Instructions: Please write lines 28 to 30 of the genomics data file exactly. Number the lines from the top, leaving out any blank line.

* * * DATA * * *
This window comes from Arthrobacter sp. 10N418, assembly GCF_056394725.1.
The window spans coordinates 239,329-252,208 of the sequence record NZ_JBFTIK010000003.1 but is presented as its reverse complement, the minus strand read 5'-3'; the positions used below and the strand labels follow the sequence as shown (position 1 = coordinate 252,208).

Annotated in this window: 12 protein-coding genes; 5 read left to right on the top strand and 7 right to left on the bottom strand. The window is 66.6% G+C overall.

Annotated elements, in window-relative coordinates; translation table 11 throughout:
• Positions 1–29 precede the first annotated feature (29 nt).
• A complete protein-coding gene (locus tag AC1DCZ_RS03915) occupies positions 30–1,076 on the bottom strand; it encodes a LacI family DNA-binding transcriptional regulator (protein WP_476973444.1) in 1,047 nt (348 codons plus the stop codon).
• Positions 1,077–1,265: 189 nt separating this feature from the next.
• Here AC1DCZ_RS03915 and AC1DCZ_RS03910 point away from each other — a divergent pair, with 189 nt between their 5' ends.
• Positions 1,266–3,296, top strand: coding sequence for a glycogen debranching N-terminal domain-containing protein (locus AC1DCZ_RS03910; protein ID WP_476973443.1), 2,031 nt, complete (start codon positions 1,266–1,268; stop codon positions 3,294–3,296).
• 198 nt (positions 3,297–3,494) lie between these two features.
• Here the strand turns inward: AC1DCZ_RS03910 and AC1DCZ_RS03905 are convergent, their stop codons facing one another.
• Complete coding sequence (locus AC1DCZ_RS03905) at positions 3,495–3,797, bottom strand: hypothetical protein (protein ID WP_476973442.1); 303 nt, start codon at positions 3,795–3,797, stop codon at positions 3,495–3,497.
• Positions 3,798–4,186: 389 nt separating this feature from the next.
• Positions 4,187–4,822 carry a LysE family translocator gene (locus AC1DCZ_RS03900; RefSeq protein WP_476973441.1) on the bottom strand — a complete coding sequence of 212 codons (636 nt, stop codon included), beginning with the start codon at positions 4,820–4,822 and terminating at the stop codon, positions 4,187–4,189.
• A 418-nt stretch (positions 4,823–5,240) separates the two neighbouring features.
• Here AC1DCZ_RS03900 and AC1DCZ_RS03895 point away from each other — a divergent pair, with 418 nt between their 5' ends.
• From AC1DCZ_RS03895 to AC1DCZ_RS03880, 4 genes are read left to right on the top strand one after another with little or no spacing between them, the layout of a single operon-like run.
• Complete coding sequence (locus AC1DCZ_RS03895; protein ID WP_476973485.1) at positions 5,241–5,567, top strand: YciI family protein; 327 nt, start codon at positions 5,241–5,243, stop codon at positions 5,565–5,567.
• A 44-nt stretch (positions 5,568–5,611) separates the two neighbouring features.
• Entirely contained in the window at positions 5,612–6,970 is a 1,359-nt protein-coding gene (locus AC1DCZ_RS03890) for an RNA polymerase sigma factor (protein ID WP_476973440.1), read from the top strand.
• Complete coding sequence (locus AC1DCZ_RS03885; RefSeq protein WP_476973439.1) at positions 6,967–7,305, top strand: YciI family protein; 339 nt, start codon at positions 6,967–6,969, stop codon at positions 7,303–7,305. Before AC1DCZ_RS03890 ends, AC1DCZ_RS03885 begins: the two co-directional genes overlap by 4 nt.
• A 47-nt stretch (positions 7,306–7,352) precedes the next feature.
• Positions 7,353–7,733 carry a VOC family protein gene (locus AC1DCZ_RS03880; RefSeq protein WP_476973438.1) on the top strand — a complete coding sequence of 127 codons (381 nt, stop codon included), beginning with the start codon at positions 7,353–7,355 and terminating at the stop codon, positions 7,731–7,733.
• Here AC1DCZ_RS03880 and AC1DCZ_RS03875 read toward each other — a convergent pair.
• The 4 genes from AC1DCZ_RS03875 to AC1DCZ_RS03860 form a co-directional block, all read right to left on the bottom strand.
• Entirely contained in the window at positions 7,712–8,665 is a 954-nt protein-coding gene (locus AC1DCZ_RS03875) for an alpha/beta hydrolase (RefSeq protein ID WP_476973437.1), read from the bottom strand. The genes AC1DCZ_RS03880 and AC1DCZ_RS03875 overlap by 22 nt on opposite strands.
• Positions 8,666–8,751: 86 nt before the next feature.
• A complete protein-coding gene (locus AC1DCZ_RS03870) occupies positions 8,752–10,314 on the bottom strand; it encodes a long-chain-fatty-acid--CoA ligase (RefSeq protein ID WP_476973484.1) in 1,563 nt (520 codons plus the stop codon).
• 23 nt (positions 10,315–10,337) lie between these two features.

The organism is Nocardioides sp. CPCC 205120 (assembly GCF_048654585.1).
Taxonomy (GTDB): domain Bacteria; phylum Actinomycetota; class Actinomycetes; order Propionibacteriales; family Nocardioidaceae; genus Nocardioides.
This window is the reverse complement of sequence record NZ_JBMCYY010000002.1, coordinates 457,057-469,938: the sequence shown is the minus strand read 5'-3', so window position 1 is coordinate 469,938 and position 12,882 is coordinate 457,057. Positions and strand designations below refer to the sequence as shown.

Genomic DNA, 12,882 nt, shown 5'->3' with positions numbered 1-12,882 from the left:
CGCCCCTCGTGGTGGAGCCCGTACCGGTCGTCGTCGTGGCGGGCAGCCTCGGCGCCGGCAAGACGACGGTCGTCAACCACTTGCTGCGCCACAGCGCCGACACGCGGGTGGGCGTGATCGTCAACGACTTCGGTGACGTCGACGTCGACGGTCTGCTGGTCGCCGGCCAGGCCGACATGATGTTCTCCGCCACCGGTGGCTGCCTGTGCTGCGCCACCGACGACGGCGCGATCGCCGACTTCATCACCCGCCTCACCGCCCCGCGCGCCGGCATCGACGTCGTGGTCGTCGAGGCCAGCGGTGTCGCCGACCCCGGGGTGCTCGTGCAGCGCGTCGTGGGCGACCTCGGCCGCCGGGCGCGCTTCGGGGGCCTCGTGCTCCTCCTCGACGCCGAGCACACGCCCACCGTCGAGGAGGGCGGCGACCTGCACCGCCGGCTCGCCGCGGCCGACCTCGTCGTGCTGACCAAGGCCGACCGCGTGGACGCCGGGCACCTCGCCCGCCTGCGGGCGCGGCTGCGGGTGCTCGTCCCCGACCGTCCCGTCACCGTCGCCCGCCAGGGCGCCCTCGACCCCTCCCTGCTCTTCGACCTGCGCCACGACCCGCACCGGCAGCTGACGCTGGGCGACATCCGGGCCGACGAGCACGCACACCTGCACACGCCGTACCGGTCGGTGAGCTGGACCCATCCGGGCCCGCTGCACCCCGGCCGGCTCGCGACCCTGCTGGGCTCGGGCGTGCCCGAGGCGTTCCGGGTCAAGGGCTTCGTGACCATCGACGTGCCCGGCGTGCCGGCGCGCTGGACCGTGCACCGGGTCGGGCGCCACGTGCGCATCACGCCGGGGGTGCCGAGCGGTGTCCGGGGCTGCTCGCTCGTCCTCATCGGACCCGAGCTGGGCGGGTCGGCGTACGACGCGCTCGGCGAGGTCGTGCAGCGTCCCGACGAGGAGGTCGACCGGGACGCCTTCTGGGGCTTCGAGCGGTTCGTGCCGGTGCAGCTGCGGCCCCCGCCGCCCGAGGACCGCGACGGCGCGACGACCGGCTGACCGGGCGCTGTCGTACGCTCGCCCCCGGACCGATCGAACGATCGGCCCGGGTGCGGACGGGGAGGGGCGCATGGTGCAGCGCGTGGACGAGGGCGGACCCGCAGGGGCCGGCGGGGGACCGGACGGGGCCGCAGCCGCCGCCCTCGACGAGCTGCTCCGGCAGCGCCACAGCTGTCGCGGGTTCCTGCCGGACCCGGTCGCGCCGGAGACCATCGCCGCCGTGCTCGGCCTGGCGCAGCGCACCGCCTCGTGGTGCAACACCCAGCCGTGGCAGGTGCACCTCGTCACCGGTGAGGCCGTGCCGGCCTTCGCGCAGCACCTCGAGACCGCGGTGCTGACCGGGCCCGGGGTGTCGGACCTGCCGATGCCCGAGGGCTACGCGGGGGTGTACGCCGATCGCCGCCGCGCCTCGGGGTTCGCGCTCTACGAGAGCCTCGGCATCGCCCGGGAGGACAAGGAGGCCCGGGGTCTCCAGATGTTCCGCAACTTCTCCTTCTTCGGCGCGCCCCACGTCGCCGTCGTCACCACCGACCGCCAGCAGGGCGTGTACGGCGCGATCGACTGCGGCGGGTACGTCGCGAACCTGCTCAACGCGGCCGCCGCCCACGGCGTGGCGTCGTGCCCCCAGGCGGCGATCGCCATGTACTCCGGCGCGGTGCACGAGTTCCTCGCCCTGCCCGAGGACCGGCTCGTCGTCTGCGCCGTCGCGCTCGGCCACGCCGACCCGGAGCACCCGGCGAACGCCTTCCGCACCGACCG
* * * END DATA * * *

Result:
• A complete protein-coding gene (locus AC1DCZ_RS03870) occupies positions 8,752–10,314 on the bottom strand; it encodes a long-chain-fatty-acid--CoA ligase (RefSeq protein ID WP_476973484.1) in 1,563 nt (520 codons plus the stop codon).
• 23 nt (positions 10,315–10,337) lie between these two features.

The organism is Nocardioides sp. CPCC 205120 (assembly GCF_048654585.1).